by Joe Palmer
[ opinion - march 07 ]
Where, O Death, is thy sting? Where, O Hades, thy victory? - I Corinthians 15:55
James Few, a Baptist from Sandy Creek, refused to renounce his involvement [in the Regulators] because as he said moments before his death, he "had been sent from heaven to relieve the world from oppression." - North Carolina History Project
Religiosity in the United States is astonishing to the visitor. The first 'Jesus Saves' billboard he sees gets his attention. 'Time is passing by. Where will you spend eternity?' is intended to violate the personal space and privacy of every passer-by who thinks it no one's business but his own where he hopes to spend eternity, but he hasn't been in the Bible Belt very long, and so he has not yet got used to a continual assault to his senses by eschatological messages from fervid proselytizers.
Soon the newcomer sees that public discourse is dominated, not by concern over social welfare and foreign policy, as one might expect in a modern country, but by matters of sexual subversion and family chaos. Fundamentalists, Catholics, and Evangelical "Christers", conservatives of the far right have the political clout to elect presidents, to defeat numerous Equal Rights Amendment bills (since 1923), to oppose the legalization of same-sex marriage and abortion rights, to thwart the National Organization of Women, and to pack the Supreme Court with yes persons.
Red State voters in 2000 chose Republicans, and as Ross Douthat reminds us in The Atlantic (March, 2007), "...without evangelical Christians, there would essentially be no Republican Party anymore: Evangelicals provided more votes to the Republicans in last year's midterms than African Americans and union members combined gave to the Democrats."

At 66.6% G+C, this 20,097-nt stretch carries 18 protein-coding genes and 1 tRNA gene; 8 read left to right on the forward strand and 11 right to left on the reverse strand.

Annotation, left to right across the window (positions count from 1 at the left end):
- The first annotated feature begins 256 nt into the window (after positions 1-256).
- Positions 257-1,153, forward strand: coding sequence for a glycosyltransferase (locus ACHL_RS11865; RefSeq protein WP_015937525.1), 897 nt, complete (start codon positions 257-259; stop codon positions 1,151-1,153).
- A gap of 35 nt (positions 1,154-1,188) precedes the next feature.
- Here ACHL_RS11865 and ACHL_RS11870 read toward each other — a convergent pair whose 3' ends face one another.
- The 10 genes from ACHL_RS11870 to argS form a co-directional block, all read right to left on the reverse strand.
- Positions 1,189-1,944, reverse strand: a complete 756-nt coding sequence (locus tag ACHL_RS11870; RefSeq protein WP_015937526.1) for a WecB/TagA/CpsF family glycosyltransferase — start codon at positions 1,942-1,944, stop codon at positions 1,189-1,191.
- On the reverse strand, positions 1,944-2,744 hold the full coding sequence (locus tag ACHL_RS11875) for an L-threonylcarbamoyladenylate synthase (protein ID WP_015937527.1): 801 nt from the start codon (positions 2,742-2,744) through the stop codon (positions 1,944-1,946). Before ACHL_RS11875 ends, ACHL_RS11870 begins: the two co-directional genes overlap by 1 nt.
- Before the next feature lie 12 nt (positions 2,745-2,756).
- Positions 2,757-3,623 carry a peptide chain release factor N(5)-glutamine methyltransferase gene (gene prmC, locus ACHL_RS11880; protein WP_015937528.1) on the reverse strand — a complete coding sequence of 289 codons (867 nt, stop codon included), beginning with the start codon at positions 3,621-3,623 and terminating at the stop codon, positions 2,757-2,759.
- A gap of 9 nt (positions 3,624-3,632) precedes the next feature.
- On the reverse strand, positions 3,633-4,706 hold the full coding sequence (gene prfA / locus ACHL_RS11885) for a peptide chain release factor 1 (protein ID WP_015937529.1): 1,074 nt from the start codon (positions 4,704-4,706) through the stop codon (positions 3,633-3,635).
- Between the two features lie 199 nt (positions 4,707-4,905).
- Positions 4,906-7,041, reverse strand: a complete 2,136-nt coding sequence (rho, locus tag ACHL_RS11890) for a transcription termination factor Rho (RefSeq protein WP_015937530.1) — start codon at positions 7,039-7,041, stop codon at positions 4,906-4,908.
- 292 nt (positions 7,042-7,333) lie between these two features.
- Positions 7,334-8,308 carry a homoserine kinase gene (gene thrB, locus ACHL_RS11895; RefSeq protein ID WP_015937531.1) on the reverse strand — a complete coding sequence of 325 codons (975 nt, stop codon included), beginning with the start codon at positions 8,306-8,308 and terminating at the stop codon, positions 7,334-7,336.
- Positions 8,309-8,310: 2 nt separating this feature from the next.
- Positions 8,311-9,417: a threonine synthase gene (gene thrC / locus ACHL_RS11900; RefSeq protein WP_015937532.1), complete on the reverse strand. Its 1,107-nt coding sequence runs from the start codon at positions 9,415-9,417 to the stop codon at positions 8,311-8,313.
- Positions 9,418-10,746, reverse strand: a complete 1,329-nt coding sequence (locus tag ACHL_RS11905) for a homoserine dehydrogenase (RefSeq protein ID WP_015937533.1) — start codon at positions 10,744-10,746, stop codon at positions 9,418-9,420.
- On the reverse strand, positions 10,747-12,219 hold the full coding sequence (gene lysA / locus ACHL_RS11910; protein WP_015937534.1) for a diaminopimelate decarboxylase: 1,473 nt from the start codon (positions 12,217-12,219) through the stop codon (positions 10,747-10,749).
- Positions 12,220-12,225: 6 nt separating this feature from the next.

Red State Americans, those of the former Confederacy and those in the middle of the continent, have lower incomes and levels of education, tend to be mostly alike, to be involved in agriculture, and have lower expectations and fewer ethnically diverse neighbors than those of the Northeast and Far West, the Blue States, those of the (Civil War era) Union and the West Coast.
The Evangelicals, predominant in the Red States, are fond of Bush's moral posing on gay rights, abortion, gun control, "conservative humanitarianism", and on Israel, that is, on foreign policy. These topical issues give the Evangelical preachers objective correlatives with which to make their versions of the Gospel vividly meaningful to their parishioners. That's good stuff to preach on, matters those folks care about and think they understand. Where, you might ask, did such a following, a choir to preach to, come from? Whence this theocratic oligopoly battling the "secular-humanist homofeminists?"
An event in western North Carolina in 1771 brought about the removal of several disputatious Protestant denominations, and the creation of even more quarreling sects, and made obvious the need for the separation of church and state. The conflicts between vigilante irregulars called the Regulators and the Royal militia commanded by Governor William Tryon resulted in the humiliation and dispersal of hundreds of Evangelical families into the wilderness of Tennessee and Kentucky and onward to the west before they became those groups called variously and disparagingly Clodhoppers, Country Bumpkins, Crackers, Hayseeds, Hicks, Rednecks, Rubes, Rustics, Sodbusters, Yahoos, and Yokels, the base of the "silent majority" that returned Nixon to office in 1972, and the Red State majority.